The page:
Excerpted from How to Apply for an MBA by Tyler Cormney and Christopher Aitken of MBA Prep School, August 24, 2011
Knowing what might stand in your way to being accepted to a top business school is an important first step to building an outstanding application. The real power of this top 10 list is to help you to start thinking like an admissions officer in order to identify the weak spots in your application and find ways to correct or at least counterbalance those weaknesses.
10. Low GPA, cumulative or in major
The top MBA programs stay on top by admitting academically gifted students who are intellectually curious and will fully engage in the learning process. Low marks on your university transcripts, particularly in your major, are a big red flag.
9. GMAT score below a school’s 80th percentile range
Most schools publish the range of GMAT scores earned by 80% of the incoming class. If your GMAT falls below this range then the rest of your application will have to be exceptional to overcome concerns about your verbal and/or quantitative abilities.
8. Degree from a school with a questionable academic reputation
Even if you have a high GPA, your chance of being accepted to one of the top MBA schools goes down significantly if you went to what is affectionately known in the United States as a “party school” or if your degree is from a program that very few people have heard of.
7. Limited career experience
Returning to school for an MBA isn’t about jumpstarting a flailing career. Top business schools admit candidates who are on the way up in their career. Everyone has to start somewhere but if you haven’t progressed beyond an entry-level job, then applying to business school is probably premature.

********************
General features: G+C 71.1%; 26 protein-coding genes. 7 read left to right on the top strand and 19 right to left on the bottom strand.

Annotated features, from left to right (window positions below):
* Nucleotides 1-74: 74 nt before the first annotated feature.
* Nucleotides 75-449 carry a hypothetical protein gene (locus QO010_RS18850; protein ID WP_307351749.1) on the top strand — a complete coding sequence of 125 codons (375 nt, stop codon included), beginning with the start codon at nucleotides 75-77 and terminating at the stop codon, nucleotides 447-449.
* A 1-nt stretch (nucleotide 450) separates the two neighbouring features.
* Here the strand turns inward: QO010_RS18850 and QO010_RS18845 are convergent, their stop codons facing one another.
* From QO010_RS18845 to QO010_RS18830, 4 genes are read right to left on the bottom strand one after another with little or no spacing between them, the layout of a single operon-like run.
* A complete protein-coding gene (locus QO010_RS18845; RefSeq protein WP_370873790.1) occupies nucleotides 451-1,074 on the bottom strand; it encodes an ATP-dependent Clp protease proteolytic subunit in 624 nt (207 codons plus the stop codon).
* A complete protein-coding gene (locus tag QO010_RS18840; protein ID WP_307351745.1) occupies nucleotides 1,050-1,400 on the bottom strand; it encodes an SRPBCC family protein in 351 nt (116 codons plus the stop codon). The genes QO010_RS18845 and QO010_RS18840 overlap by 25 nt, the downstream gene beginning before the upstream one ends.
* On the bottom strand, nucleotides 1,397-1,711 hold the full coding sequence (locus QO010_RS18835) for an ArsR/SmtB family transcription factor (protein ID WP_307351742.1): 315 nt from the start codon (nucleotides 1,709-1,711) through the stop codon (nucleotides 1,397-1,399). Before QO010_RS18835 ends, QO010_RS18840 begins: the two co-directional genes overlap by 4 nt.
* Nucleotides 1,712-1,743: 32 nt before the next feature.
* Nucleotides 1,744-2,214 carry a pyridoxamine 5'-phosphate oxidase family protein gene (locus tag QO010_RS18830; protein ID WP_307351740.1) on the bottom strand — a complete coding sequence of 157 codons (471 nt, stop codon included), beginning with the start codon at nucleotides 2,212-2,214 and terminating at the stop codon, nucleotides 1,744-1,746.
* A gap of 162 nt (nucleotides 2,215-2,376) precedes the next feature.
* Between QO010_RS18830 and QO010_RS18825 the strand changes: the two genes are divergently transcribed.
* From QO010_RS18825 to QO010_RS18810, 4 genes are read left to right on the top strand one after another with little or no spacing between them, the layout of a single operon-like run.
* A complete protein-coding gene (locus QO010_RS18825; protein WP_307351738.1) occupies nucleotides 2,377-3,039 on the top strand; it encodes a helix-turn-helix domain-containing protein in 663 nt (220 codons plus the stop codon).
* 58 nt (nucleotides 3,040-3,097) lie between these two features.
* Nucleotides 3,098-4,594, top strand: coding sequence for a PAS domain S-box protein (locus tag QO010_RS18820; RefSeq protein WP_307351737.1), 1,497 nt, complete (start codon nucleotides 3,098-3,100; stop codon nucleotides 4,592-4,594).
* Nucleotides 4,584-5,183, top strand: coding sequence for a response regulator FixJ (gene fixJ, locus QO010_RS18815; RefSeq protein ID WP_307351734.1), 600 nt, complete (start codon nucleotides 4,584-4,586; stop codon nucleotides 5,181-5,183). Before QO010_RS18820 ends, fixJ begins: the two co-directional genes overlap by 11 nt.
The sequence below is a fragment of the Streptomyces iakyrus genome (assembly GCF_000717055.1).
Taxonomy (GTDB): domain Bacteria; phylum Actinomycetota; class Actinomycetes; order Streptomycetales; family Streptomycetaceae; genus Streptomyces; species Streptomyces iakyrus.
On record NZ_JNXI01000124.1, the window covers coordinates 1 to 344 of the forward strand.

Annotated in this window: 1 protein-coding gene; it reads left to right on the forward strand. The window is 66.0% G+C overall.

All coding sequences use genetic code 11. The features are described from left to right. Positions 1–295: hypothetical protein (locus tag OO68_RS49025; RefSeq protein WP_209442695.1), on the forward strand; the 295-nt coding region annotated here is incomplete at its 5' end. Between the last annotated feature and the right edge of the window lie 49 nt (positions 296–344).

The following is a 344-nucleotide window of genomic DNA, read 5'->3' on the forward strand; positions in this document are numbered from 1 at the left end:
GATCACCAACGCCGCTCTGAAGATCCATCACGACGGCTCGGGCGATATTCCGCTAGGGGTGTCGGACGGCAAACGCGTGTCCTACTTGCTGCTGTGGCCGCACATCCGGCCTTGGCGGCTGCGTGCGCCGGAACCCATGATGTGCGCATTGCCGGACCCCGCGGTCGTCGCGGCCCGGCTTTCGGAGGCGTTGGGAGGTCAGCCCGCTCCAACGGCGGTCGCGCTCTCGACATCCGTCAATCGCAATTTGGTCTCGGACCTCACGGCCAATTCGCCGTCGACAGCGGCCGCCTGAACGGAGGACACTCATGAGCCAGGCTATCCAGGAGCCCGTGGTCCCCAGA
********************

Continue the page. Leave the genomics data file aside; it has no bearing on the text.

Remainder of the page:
6. Weak references letters
The top 10 business schools accept less than 20% of those who apply. Your reference letters must build a case that you are in the top 10 - 20% of your peer group or your chances of acceptance fall significantly. If you don’t feel that you have superiors who will be willing to write you outstanding reference letters, then you need to postpone applying until you do.
5. Too technical with limited managerial potential
Candidates who have made outstanding progress in a technical field may not be accepted into a top MBA program unless their technical achievements are matched by concrete evidence of managerial potential, such as leading a team at work that achieved an important goal.
4. Career goals lacking a sense of purpose and meaning
MBA programs were founded on the belief that business leaders can contribute to the prosperity of society. Top MBA schools are looking for future leaders who want to make a positive difference in the world. Make sure that the career goals you share in your essays convey a larger sense of purpose and that your career goals are meaningful to you.
3. Inability to relate skills and experiences to post-MBA career goals
Many MBA applicants undermine their chances for acceptance by at top business school by proposing a set of lofty career goals that don’t appear realistic when viewed in the context of their past experiences and strengths. Admissions officers are concerned when a candidate’s career plans seem unrealistic.
2. Unclear reasons for choosing a particular school
Admissions officers are likely to ask you why you are applying to their school. If you cannot demonstrate an intimate knowledge of the program and build a great case for attending that particular school then you will undermine your chances of getting in.
1. Limited evidence of leadership
Admissions committees understand that you are early in your career and don’t expect you to be running a division of your company or leading large teams of people. Nevertheless, they will expect you to have influenced others and made a positive impact on a smaller scale as a leader both at work and outside of work. Top 10 business schools rarely accept candidates who can’t provide sufficient evidence of leadership abilities.
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